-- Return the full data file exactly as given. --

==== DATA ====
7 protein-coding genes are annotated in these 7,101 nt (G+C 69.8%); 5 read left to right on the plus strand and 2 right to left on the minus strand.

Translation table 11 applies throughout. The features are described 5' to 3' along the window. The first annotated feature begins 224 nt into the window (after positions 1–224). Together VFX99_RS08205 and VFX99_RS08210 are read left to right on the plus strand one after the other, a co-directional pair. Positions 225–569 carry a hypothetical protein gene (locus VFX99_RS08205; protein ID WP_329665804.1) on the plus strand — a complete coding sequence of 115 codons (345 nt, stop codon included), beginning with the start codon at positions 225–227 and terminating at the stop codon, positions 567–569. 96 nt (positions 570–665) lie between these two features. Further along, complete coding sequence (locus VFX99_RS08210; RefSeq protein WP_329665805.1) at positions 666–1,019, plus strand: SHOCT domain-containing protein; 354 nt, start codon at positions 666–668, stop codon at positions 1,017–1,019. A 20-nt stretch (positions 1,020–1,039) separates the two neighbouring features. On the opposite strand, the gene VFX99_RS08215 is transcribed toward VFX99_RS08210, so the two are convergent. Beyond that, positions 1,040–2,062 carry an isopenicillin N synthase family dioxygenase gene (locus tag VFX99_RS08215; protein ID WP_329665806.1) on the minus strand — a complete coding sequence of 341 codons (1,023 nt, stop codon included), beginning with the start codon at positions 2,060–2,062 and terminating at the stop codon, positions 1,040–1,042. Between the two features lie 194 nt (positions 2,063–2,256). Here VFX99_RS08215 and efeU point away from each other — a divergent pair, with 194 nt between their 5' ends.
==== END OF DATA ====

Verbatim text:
7 protein-coding genes are annotated in these 7,101 nt (G+C 69.8%); 5 read left to right on the plus strand and 2 right to left on the minus strand.

Translation table 11 applies throughout. The features are described 5' to 3' along the window. The first annotated feature begins 224 nt into the window (after positions 1–224). Together VFX99_RS08205 and VFX99_RS08210 are read left to right on the plus strand one after the other, a co-directional pair. Positions 225–569 carry a hypothetical protein gene (locus VFX99_RS08205; protein ID WP_329665804.1) on the plus strand — a complete coding sequence of 115 codons (345 nt, stop codon included), beginning with the start codon at positions 225–227 and terminating at the stop codon, positions 567–569. 96 nt (positions 570–665) lie between these two features. Further along, complete coding sequence (locus VFX99_RS08210; RefSeq protein WP_329665805.1) at positions 666–1,019, plus strand: SHOCT domain-containing protein; 354 nt, start codon at positions 666–668, stop codon at positions 1,017–1,019. A 20-nt stretch (positions 1,020–1,039) separates the two neighbouring features. On the opposite strand, the gene VFX99_RS08215 is transcribed toward VFX99_RS08210, so the two are convergent. Beyond that, positions 1,040–2,062 carry an isopenicillin N synthase family dioxygenase gene (locus tag VFX99_RS08215; protein ID WP_329665806.1) on the minus strand — a complete coding sequence of 341 codons (1,023 nt, stop codon included), beginning with the start codon at positions 2,060–2,062 and terminating at the stop codon, positions 1,040–1,042. Between the two features lie 194 nt (positions 2,063–2,256). Here VFX99_RS08215 and efeU point away from each other — a divergent pair, with 194 nt between their 5' ends.